Tuesday, March 22, 2016

There is a lack of scientific evidence of the danger of GMO products. Nevertheless, if we as individuals wish not to use GMO products based on what we know, need and feel, that is our choice. However, if our opposition to GMO products for others leads to malnutrition, suffering and starvation, that is another matter and worthy of our reflection of our actions and the consequences thereof. Below are excerpts from a speech by the president of a major agricultural college, Purdue Univerity, at the US Agriculture Department’s Agricultural Outlook Forum in Arlington, Va., Feb. 25, 2016. Following this is a fascinating article about the potentials of CRISPR. Also, a legal case against GM Salmon.

“The attack on GMO technology is the most blatant anti-science of the age, but it is far worse than that,” Purdue University President Mitch Daniels on Thursday (Feb. 25) said. “Lives are at stake, and while scientists, regulators and business people are naturally reluctant to fight back, it’s morally irresponsible not to.”

Daniels cited projections by the United Nations that the global population is expected to grow to more than 9 billion people in 2050, generating a 70 percent increase in the demand for food. He described GMOs as the best hope to ensure the world’s poor have access to an affordable and nutritious diet.

“Thousand of studies and trillions of meals consumed prove the safety of biotechnologies,” he said. “We would never withhold medications with a safety record like that, and it’s just as wrong and just as anti-scientific to do so for food.”

"The threat this time is internal. It will be a self-inflicted wound. What is troubling me, and I hope troubles you, is that there is a shockingly broad, and so far shockingly successful, movement that threatens this important ascent of humankind out of the condition that has plagued us since we first walked upright: of having enough food to meet the most basic, the most elementary need of any living species. That threatens our ascent by choking off the very technologies that could make that next great triumph possible.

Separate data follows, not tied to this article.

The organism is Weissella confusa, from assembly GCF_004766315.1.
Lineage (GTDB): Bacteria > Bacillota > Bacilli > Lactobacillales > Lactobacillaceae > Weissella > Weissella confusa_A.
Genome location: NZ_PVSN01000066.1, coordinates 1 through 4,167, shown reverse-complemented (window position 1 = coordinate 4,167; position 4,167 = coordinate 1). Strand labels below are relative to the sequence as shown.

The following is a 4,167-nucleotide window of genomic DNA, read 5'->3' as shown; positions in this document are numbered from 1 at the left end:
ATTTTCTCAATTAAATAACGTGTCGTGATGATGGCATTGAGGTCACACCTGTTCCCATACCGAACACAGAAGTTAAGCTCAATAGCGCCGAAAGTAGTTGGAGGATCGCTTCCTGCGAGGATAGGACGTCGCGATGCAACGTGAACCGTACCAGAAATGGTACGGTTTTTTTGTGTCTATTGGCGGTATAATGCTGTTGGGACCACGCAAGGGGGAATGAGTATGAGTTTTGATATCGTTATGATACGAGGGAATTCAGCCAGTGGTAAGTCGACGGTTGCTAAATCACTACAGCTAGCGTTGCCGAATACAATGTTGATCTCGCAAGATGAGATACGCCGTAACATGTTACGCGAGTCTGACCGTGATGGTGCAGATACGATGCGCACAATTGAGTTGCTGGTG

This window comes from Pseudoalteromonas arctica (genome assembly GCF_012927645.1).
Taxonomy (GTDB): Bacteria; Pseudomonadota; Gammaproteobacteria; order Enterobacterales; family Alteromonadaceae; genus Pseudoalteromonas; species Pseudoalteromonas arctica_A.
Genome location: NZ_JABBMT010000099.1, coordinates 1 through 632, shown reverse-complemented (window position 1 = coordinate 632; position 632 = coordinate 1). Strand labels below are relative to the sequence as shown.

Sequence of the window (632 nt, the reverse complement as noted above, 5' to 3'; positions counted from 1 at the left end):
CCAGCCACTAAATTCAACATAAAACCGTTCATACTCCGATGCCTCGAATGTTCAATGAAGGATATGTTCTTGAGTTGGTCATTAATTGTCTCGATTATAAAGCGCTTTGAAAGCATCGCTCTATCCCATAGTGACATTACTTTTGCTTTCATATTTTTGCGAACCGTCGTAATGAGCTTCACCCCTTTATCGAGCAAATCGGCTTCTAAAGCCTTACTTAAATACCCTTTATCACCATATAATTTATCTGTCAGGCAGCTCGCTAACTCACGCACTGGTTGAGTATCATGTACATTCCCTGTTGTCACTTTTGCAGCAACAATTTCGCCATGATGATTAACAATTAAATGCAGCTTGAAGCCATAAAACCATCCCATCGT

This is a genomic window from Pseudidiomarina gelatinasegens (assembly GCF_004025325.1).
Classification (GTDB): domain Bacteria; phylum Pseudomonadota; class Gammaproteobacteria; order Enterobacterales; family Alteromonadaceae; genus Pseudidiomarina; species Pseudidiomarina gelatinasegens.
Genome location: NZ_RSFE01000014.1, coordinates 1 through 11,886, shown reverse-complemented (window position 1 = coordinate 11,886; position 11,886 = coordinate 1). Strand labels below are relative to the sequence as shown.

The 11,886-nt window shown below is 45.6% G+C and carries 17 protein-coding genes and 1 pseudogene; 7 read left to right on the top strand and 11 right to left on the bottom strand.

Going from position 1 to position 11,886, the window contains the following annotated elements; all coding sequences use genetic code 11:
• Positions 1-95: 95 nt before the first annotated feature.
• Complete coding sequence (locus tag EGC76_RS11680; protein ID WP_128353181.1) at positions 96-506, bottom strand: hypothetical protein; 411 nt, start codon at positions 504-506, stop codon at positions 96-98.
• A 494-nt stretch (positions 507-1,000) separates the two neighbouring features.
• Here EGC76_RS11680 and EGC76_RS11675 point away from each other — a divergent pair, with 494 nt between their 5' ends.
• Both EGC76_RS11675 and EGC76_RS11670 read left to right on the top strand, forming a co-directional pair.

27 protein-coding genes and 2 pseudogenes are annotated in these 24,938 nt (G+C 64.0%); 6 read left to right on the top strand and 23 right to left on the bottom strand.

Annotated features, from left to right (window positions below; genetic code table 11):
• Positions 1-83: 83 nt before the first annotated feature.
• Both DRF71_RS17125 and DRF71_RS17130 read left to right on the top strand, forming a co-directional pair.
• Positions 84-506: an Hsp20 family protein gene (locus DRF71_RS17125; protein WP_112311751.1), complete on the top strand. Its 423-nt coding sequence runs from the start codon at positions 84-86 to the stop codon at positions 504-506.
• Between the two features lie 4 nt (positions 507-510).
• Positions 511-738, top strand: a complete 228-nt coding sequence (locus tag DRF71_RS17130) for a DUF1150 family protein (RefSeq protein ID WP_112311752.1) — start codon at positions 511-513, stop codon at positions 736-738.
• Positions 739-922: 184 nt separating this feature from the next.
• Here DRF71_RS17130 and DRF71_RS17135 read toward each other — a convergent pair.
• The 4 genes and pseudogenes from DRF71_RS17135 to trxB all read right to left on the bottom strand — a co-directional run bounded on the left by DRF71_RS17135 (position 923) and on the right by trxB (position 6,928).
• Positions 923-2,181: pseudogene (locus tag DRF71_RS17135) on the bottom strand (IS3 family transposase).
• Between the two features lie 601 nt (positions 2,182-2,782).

I suggest to you that you have a positive duty to do things that probably do not come naturally, to contest and refute junk science and false claims against the technologies that offer so much promise to the world. And not solely on the polite objective grounds that come most naturally to folks in the pursuits represented here, to people who work in the regulation of agriculture and its products, to those who study academically these subjects and work on the new technologies and the policies around them, or to the businesses that produce these products as the technologies become available.

We are used to and only comfortable with polite and civil dialogue: PowerPoints, facts, data at meetings where people have agreed, at least tacitly, to follow the facts where they lead. That is not this argument. We are dealing here, yes, with the most blatant anti-science of the age. But it is worse than that. It is inhumane and it must be countered on that basis. Those who would deny with zero scientific validity the fruits of modern agricultural research to starving or undernourished people—or those who will be, absent great progress—need to be addressed for what they are, which is callous, which is heartless, which is cruel."

Sources for the above are:



And here is an outstanding article about newer methods. It is about new gene-editing tool, CRISPR, that is sweeping agriculture.This method can transform the debate over genetic modification. Here it is:


A legal case against GM Salmon: